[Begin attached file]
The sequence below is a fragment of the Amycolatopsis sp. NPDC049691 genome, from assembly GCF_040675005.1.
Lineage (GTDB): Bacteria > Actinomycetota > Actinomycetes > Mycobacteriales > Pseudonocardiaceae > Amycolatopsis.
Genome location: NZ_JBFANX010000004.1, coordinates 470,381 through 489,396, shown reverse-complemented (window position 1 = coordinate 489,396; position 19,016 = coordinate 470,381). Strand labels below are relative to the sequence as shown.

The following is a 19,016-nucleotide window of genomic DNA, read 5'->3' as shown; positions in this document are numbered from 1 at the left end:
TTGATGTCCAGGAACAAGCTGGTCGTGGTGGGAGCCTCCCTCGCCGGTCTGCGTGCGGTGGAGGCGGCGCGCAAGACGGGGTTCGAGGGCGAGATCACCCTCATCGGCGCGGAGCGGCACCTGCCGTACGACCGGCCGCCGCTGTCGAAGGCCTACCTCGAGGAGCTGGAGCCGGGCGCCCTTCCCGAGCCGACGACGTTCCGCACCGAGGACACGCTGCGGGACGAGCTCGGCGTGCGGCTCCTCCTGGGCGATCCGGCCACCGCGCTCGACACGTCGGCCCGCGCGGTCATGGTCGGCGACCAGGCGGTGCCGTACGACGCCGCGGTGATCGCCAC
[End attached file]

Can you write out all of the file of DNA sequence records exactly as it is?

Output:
The sequence below is a fragment of the Amycolatopsis sp. NPDC049691 genome, from assembly GCF_040675005.1.
Lineage (GTDB): Bacteria > Actinomycetota > Actinomycetes > Mycobacteriales > Pseudonocardiaceae > Amycolatopsis.
Genome location: NZ_JBFANX010000004.1, coordinates 470,381 through 489,396, shown reverse-complemented (window position 1 = coordinate 489,396; position 19,016 = coordinate 470,381). Strand labels below are relative to the sequence as shown.

The following is a 19,016-nucleotide window of genomic DNA, read 5'->3' as shown; positions in this document are numbered from 1 at the left end:
TTGATGTCCAGGAACAAGCTGGTCGTGGTGGGAGCCTCCCTCGCCGGTCTGCGTGCGGTGGAGGCGGCGCGCAAGACGGGGTTCGAGGGCGAGATCACCCTCATCGGCGCGGAGCGGCACCTGCCGTACGACCGGCCGCCGCTGTCGAAGGCCTACCTCGAGGAGCTGGAGCCGGGCGCCCTTCCCGAGCCGACGACGTTCCGCACCGAGGACACGCTGCGGGACGAGCTCGGCGTGCGGCTCCTCCTGGGCGATCCGGCCACCGCGCTCGACACGTCGGCCCGCGCGGTCATGGTCGGCGACCAGGCGGTGCCGTACGACGCCGCGGTGATCGCCAC